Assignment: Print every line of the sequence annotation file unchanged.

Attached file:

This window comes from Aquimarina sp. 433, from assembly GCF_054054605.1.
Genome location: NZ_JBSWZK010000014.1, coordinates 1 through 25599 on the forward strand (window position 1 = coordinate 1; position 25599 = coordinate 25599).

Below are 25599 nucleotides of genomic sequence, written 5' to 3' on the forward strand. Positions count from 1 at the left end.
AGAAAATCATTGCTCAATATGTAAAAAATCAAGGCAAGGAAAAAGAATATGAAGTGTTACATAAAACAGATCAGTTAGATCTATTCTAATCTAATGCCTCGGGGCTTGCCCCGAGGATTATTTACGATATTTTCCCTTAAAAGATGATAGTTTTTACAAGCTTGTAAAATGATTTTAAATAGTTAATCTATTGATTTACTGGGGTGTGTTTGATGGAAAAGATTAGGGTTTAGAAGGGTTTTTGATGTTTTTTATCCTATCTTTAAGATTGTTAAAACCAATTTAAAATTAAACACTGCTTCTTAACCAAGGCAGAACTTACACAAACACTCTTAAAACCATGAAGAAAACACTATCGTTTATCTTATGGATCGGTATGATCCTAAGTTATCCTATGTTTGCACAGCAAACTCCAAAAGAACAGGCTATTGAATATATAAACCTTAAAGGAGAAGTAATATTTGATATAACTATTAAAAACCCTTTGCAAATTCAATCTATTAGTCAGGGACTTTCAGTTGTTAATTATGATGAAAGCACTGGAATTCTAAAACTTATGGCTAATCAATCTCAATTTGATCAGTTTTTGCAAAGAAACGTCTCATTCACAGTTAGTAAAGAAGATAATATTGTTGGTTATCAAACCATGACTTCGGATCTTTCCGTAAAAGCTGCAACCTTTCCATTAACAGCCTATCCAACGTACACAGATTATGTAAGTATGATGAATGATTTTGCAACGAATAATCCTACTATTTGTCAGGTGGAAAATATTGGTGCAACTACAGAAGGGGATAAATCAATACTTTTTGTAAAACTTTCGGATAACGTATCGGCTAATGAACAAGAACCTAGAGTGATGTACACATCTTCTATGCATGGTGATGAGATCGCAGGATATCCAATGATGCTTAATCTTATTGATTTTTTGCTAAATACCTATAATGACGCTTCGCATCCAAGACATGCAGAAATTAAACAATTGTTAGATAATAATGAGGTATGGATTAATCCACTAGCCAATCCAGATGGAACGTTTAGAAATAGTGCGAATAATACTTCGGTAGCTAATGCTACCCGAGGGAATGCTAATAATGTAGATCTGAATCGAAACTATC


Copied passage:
This window comes from Aquimarina sp. 433, from assembly GCF_054054605.1.
Genome location: NZ_JBSWZK010000014.1, coordinates 1 through 25599 on the forward strand (window position 1 = coordinate 1; position 25599 = coordinate 25599).

Below are 25599 nucleotides of genomic sequence, written 5' to 3' on the forward strand. Positions count from 1 at the left end.
AGAAAATCATTGCTCAATATGTAAAAAATCAAGGCAAGGAAAAAGAATATGAAGTGTTACATAAAACAGATCAGTTAGATCTATTCTAATCTAATGCCTCGGGGCTTGCCCCGAGGATTATTTACGATATTTTCCCTTAAAAGATGATAGTTTTTACAAGCTTGTAAAATGATTTTAAATAGTTAATCTATTGATTTACTGGGGTGTGTTTGATGGAAAAGATTAGGGTTTAGAAGGGTTTTTGATGTTTTTTATCCTATCTTTAAGATTGTTAAAACCAATTTAAAATTAAACACTGCTTCTTAACCAAGGCAGAACTTACACAAACACTCTTAAAACCATGAAGAAAACACTATCGTTTATCTTATGGATCGGTATGATCCTAAGTTATCCTATGTTTGCACAGCAAACTCCAAAAGAACAGGCTATTGAATATATAAACCTTAAAGGAGAAGTAATATTTGATATAACTATTAAAAACCCTTTGCAAATTCAATCTATTAGTCAGGGACTTTCAGTTGTTAATTATGATGAAAGCACTGGAATTCTAAAACTTATGGCTAATCAATCTCAATTTGATCAGTTTTTGCAAAGAAACGTCTCATTCACAGTTAGTAAAGAAGATAATATTGTTGGTTATCAAACCATGACTTCGGATCTTTCCGTAAAAGCTGCAACCTTTCCATTAACAGCCTATCCAACGTACACAGATTATGTAAGTATGATGAATGATTTTGCAACGAATAATCCTACTATTTGTCAGGTGGAAAATATTGGTGCAACTACAGAAGGGGATAAATCAATACTTTTTGTAAAACTTTCGGATAACGTATCGGCTAATGAACAAGAACCTAGAGTGATGTACACATCTTCTATGCATGGTGATGAGATCGCAGGATATCCAATGATGCTTAATCTTATTGATTTTTTGCTAAATACCTATAATGACGCTTCGCATCCAAGACATGCAGAAATTAAACAATTGTTAGATAATAATGAGGTATGGATTAATCCACTAGCCAATCCAGATGGAACGTTTAGAAATAGTGCGAATAATACTTCGGTAGCTAATGCTACCCGAGGGAATGCTAATAATGTAGATCTGAATCGAAACTATC